LAKE ODESSA — Retired Lansing area auto worker Mike Boedeker is pretty well known in these parts as an international ice fishing champion.
When I caught up with him recently after he returned from a competition in Belarus — and, no, the U.S. team didn’t win — Boedeker suggested we get together for a day on the ice. But he added an additional wrinkle: We should fish European style, he said.
Well, why not?
The temperature was just barely in double digits when we made our way across Jordan Lake to an area that Boedeker said had been holding some pretty good bluegills. He handed me my weapon — a tiny rod and reel — about 11 inches long total that weighed mere ounces. A “palm rod” is what he called it.
And when I say “rod and reel,” I’m being liberal with the language. It looked like a miniature symphony conductor’s baton with a closed-face circular line-holder — a little bigger than a silver dollar — on one end and a spring bobber on the other. Made in Latvia, the rigs retail for around $2.50, Boedeker said, though he had spooled his with relatively high-cost, one-kilogram test monofilament line (Stroft, made in Germany; the name allegedly combines “strong” and “soft” together and the line is popular as fly fishing tippet over there). Stroft one-kilo line is about half the diameter of American two-pound test line, Boedeker said, and when I held it up next to some monofilament sewing thread, I couldn’t see much difference.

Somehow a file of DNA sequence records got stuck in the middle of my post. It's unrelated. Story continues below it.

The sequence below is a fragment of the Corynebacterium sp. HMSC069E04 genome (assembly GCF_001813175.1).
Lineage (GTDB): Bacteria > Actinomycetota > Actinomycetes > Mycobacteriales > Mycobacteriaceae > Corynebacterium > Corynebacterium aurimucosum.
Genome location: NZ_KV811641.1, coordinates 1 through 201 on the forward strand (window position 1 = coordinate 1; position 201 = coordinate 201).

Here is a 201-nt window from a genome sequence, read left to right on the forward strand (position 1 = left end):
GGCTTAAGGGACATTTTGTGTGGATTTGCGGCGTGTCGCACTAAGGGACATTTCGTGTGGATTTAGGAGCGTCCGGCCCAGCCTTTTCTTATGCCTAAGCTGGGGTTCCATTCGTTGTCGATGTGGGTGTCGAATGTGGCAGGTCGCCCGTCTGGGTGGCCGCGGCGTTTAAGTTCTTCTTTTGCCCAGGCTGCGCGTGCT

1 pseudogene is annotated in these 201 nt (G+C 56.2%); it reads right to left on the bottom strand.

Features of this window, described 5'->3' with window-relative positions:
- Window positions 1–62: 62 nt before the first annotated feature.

The drill was simple — lower the bait down to the fish (the depthfinder showed fish stacked from the bottom in 32 feet of water up to about 24 feet) and jig, just as you would with any other gear. But the downsized tackle made it slightly tougher to control the line; I was on my knees (if you saw me, you’d have sworn I was praying for a bite) to fight the wind.